Saw some in B&M yesterday........ £14.99.
Google something called Cooperative ITS. ITS stands for Intelligent Transport Systems. The 'Cooperative' bit refers to cars that interact with the road infrastructure, exchanging data on where they are, their intentions, road conditions and so on. Effectively, every vehicle on the road becomes a probe/source of data, not just a recipient.
Years away? Nah. I was at a conference in Detroit last autumn where GM's head said she'd accelerate deployment onto some roads within a couple of years. The same's going on in Europe.
As to camera systems, you might start by looking at CMOS sensors - the types of cameras you see in mobile phones. A CMOS-based camera the size of a 2 Euro coin could be stuck in a traffic signal post and provide a usable street-monitoring capability. That can easily be integrated into a vehicle and the quality of images your current smart phones can generate demonstrates a base level of image quality that we can expect. The cost point on the vision technology is coming down all the time. The car manufacturers are chasing a cost point in the single hundreds of dollars but it will continue to come down. Moore's Law and all that.
Cost is an issue, certainly. Look at things like the Terramax - the autonomous logistics vehicle that the US Army has been developing - pricey, but iterative generations and volume production will bring that down. That's the absolute top-end - a vehicle that can navigate off-road, rather than just following the road.
But cars such as Mercedes's S-Class already have machine vision technology on board which will allow the car to follow, unaided, the lines in the road, the cars in front and so on. The machine vision technology can pick out of the vista in front of the vehicle such things as road signs, interpret them and act/react accordingly. So the technology's already here for hands-off driving and at a price point that can go into top-level cars. Expect the E-Class to have it in the not-too-distant, and equivalent trickle-down in other manufacturers' ranges soon.
The sticking points are legislative - the Vienna Convention stipulated for a long time that there be a human in the loop. That's been changed recently, albeit on the quiet, but in reality cars such as the S-Class can already effectively drive themselves.
Google might be grabbing the headlines because it's a consumer brand but the mainstream motor manufacturers have been plugging away, individually and collectively through government-funded ITS projects, for years.
So, expect it be around a lot sooner than some of you expect.
As you say interconnectivety already exists..........as does the ability to alter what communications are made, what individual cars think they are/should be doing and various ways to give them wrong info or steal them.
Ignore the scare mongering?
With respect, a lot of effort has gone into making things robust. Too much is at stake if things are compromised. Ignore the scare-mongering.
I've been involved in this area for 15 years. A lot of the reason why this stuff has taken and is taking so long to come to market is the (absolutely correct) attitude of 'test, test, test and test again'.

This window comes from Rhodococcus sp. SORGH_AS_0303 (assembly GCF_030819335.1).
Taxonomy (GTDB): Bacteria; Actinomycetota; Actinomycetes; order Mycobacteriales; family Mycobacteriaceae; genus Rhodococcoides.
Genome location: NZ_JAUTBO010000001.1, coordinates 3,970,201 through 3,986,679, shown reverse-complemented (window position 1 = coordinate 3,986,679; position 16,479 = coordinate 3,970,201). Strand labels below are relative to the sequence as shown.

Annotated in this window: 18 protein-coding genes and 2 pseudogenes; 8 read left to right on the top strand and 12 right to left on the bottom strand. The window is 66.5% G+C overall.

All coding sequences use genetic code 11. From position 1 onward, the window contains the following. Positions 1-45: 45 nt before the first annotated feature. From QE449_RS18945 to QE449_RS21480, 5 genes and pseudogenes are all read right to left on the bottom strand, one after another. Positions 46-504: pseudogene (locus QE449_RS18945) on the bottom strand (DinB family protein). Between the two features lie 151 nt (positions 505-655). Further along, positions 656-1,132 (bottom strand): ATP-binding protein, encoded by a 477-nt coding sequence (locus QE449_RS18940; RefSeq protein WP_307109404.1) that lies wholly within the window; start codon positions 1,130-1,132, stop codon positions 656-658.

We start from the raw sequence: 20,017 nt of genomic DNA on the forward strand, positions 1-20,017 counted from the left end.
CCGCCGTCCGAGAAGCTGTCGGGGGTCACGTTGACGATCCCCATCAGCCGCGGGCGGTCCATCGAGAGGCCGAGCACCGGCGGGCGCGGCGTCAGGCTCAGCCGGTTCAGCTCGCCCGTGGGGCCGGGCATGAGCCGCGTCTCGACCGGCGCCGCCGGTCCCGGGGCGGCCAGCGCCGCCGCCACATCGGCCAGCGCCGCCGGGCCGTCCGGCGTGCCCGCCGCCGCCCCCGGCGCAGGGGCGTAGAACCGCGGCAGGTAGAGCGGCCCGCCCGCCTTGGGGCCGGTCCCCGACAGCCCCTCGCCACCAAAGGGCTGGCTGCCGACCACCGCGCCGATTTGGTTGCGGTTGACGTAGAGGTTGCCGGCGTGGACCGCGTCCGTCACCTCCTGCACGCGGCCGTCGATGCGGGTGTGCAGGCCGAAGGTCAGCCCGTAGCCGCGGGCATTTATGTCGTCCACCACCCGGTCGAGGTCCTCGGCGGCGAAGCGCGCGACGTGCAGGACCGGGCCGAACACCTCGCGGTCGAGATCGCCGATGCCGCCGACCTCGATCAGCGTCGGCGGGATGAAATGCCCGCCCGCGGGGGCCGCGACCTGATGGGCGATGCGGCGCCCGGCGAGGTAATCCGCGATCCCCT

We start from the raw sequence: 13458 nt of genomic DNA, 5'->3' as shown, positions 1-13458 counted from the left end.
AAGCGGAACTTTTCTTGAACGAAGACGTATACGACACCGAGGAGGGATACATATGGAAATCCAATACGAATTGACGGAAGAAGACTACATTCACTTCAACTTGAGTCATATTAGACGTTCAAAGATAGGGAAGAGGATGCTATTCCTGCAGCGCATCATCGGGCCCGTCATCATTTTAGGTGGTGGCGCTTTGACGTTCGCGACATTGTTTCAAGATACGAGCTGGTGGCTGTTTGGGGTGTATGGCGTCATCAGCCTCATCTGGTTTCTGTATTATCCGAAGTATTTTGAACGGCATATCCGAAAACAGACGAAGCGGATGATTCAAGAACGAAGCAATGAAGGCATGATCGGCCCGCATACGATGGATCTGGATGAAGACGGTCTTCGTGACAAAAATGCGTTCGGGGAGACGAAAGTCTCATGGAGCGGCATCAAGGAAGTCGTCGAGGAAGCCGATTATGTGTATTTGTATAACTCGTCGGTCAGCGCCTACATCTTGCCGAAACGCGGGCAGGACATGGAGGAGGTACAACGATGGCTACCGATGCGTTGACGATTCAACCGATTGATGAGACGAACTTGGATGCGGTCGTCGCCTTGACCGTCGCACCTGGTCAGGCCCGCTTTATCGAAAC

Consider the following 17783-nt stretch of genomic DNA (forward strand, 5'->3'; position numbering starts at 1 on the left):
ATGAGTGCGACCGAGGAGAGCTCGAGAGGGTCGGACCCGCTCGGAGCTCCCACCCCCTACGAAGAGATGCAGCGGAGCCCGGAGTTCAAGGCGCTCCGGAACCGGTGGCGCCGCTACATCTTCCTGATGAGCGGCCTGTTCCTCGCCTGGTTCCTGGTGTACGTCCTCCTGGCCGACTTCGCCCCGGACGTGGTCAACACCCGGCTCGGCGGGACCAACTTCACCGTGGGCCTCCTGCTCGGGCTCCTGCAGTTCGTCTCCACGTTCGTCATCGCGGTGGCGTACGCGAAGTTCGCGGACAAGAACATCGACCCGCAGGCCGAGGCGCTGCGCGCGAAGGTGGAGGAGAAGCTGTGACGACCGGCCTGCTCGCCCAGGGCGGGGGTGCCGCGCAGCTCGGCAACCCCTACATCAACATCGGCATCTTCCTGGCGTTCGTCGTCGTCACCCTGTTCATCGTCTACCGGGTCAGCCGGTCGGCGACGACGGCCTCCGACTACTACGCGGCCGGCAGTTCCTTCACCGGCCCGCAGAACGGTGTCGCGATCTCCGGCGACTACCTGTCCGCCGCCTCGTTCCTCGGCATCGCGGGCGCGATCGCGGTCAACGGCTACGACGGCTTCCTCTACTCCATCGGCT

There is some phenomenally badly informed writing even in the mainstream media. Some 'informed' writers think that any vehicle with an OBD2 port is instantly vulnerable. That's errant nonsense.
Yes, it's right to be concerned. No, we shouldn't be complacent. Yes, there will be attempts at hacking. No, it hasn't happened under anything other than controlled conditions. Yes, the developers have seen and learned and countered. No, breaking in will not be a pushover - far from it.
Sorry, I didnt see this post before my above reply.
Breaking in won't be a pushover...........yes ok, OK, sweet dreams
That's why its on the increase!
We're at crossed purposes here. I'm talking about hacking and taking control of an autonomous vehicle on the move, not theft.
You did mention breaking in with you OBD2 ref, but no, we arent at cross purposes here. On the move is possible too, whether high tech or low tech.
If you work in the industry you should know how as well!
Lots of things are sold as safe, and the public normally believe it, its just a shame that crooks decide to use equal amounts of skill to defeat the safe systems.
Lets go back to the OBD2 issue for a second. How many ARRSErs here do you think have a car with an immobiliser and a category one alarm system and so think a thief would need a programmed key to start and drive away their car?
You will know a thief wouldnt need a proper key to steal that car and that a screwdriver and £4 clone chip will do the job nicely.
Going back to moving vehicles that RECEIVE INFO from surrounding vehicles or traffic systems I can see room for meddling there
Crooks will adapt to the new systems like they do with every other technology. Who would have thought a decade ago that you could have your ID stolen by a crook using your fridge or kettle ect to gain access to your details.
Crash for cash may become stop for car theft at the low tech end. There are already ways to disable or confuse moving cars via wifi.
Its rather sad/amusing to realise that governments with assets like the CIA, MOD, NASA ICBMs, health services, national banks etc can be hacked or interupted by serious hackers yet the public believe they can buy a £18.000 car and it will be safe
On the other hand, there are and will be low tech solutions to defeat crooks.
If I hade a new roller or top end Merc (not likely lol) I'd be keeping the keys in a miniature faraday cage while in the house as thats the only current way to keep them safe.
Gone are the days where a thief has to actually enter your house and steal those keys to start and steal your car. They are just as usuable from within the house.